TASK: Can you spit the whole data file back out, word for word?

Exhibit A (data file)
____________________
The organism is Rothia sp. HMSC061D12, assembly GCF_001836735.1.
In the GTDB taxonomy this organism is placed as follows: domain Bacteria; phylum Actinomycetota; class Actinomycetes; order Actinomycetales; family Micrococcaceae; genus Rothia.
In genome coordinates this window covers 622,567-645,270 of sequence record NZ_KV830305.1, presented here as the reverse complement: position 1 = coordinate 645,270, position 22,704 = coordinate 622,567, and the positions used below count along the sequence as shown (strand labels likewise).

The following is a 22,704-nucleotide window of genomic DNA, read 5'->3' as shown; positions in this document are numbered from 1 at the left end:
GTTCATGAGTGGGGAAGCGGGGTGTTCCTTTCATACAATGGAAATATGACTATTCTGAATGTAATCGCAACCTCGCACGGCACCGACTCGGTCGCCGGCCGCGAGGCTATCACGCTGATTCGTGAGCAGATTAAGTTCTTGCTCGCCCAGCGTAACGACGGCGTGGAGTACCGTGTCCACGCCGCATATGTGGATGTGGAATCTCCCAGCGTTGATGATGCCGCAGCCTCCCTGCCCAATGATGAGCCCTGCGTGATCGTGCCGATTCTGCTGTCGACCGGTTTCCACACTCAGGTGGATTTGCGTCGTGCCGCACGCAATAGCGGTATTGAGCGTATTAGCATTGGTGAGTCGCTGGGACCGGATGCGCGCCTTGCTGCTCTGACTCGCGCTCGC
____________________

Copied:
The organism is Rothia sp. HMSC061D12, assembly GCF_001836735.1.
In the GTDB taxonomy this organism is placed as follows: domain Bacteria; phylum Actinomycetota; class Actinomycetes; order Actinomycetales; family Micrococcaceae; genus Rothia.
In genome coordinates this window covers 622,567-645,270 of sequence record NZ_KV830305.1, presented here as the reverse complement: position 1 = coordinate 645,270, position 22,704 = coordinate 622,567, and the positions used below count along the sequence as shown (strand labels likewise).

The following is a 22,704-nucleotide window of genomic DNA, read 5'->3' as shown; positions in this document are numbered from 1 at the left end:
GTTCATGAGTGGGGAAGCGGGGTGTTCCTTTCATACAATGGAAATATGACTATTCTGAATGTAATCGCAACCTCGCACGGCACCGACTCGGTCGCCGGCCGCGAGGCTATCACGCTGATTCGTGAGCAGATTAAGTTCTTGCTCGCCCAGCGTAACGACGGCGTGGAGTACCGTGTCCACGCCGCATATGTGGATGTGGAATCTCCCAGCGTTGATGATGCCGCAGCCTCCCTGCCCAATGATGAGCCCTGCGTGATCGTGCCGATTCTGCTGTCGACCGGTTTCCACACTCAGGTGGATTTGCGTCGTGCCGCACGCAATAGCGGTATTGAGCGTATTAGCATTGGTGAGTCGCTGGGACCGGATGCGCGCCTTGCTGCTCTGACTCGCGCTCGC